NIH Study Shows COVID-19, SARS-CoV-2 Stable for Hours on Surfaces


SARS-CoV-2 was detectable in aerosols for up to 3 hours, up to 4 hours on copper, up to 24 hours on cardboard, and up to 3 days on plastic and stainless steel.

According to a new study from the National Institutes of Health (NIH), CDC, UCLA, and Princeton University, the virus that causes coronavirus (COVID-19), known as severe acute respiratory syndrome coronavirus 2 (SARS-CoV-2), can stay stable for several hours to days in aerosols and on surfaces.

The researchers found that SARS-CoV-2 was detectable in aerosols for up to 3 hours, up to 4 hours on copper, up to 24 hours on cardboard, and up to 3 days on plastic and stainless steel.

By comparing how the environment affects SARS-CoV-2 and SARS-CoV-1, the study team attempted to mimic the virus being deposited from an infected person onto everyday surfaces in a household or hospital setting, such as through coughing or touching objects. After this, the team further investigated how long the virus remained infectious on these surfaces.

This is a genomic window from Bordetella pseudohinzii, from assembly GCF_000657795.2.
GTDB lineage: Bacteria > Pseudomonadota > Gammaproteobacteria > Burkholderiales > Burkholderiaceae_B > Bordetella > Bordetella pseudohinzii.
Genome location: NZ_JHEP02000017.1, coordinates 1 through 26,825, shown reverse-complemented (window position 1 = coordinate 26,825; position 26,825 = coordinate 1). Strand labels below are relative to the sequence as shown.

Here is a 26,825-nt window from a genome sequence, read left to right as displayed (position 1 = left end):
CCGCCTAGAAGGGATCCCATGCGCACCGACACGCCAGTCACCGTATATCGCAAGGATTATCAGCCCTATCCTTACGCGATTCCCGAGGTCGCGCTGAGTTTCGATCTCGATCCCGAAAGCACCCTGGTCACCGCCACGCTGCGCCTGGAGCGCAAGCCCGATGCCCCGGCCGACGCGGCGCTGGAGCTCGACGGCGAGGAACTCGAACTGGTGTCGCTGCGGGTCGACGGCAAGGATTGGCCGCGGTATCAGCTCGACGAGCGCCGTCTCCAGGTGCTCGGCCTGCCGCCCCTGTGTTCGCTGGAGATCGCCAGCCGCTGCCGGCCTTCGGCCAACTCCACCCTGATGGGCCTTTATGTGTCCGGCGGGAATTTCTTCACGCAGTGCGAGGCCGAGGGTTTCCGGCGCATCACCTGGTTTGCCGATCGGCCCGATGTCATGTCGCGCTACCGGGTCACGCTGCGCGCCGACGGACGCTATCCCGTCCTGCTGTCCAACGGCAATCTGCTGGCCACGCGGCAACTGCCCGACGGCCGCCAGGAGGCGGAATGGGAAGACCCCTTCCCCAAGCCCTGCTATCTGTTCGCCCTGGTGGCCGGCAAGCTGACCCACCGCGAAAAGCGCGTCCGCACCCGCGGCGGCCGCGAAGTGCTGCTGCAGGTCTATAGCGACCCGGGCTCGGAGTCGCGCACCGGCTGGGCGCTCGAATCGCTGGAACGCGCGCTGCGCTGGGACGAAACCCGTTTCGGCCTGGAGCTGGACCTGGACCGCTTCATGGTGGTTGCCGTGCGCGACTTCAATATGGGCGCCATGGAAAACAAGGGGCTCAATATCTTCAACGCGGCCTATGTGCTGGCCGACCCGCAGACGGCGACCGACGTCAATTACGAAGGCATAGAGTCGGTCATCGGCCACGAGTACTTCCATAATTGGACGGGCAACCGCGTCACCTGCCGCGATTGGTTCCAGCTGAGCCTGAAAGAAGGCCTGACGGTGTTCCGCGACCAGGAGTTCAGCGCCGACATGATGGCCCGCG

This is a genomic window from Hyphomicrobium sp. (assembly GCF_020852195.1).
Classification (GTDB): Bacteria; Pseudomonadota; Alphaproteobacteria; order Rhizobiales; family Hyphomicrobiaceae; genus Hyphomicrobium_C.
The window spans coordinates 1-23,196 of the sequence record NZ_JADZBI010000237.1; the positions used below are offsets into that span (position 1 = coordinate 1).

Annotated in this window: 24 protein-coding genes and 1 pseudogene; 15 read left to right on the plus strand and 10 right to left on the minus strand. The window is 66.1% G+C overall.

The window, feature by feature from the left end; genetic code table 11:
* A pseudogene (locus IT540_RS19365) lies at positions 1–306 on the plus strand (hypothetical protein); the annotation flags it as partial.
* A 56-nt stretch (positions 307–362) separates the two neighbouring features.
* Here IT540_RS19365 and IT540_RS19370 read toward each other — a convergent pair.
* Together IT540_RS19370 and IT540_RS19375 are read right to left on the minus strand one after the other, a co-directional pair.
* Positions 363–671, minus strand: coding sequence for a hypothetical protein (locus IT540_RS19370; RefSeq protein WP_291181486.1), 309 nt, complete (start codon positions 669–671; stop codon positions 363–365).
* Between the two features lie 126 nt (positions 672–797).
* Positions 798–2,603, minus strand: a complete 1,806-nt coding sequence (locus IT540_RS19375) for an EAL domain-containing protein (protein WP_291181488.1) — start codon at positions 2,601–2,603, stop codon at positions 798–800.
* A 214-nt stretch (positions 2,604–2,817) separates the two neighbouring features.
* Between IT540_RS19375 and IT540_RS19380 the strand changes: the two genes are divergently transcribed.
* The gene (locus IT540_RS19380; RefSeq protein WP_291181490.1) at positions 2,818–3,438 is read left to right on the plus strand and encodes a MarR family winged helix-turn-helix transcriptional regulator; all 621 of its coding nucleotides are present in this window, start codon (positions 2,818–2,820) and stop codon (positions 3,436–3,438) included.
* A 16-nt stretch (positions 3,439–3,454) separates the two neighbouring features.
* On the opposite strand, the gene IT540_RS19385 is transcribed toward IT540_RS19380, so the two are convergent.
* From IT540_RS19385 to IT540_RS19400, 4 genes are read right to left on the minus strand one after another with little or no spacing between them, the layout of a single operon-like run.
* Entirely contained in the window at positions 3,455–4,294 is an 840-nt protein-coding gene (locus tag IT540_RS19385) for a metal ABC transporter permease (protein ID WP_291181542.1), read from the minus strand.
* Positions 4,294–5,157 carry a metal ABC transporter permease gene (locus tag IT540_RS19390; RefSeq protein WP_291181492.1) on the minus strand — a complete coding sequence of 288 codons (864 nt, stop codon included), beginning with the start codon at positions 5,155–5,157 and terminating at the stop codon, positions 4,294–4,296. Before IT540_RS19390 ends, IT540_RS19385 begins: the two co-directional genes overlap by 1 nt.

The highlights of the study included that people infected with SARS-CoV-2 might be spreading the virus without recognizing or prior to recognizing symptoms, making the disease control measures that were effective against SARS-CoV-1 less effective against its successor.

In contrast to SARS-CoV-1, many of the secondary cases of transmission of SARS-CoV-2 appear to be occurring in community settings rather than health care settings. Still, health care settings are also vulnerable to the introduction and spread of SARS-CoV-2. The stability of SARS-CoV-2 in aerosols and on surfaces likely contributes to transmission of the virus in health care settings, according to the NIH.

The findings suggest that people may acquire the virus through the air and after touching contaminated objects. The researchers urged precautions similar to those for influenza and other respiratory viruses to prevent the spread of SARS-CoV-2, such as:

  • Avoid close contact with people who are sick.
  • Avoid touching your eyes, nose, and mouth.
  • Stay home when you are sick.
  • Cover your cough or sneeze with a tissue, then throw the tissue in the trash.
  • Clean and disinfect frequently touched objects and surfaces using a regular household cleaning spray or wipe.


New coronavirus stable for hours on surfaces. NIH. Published March 17, 2020. Accessed March 18, 2020.

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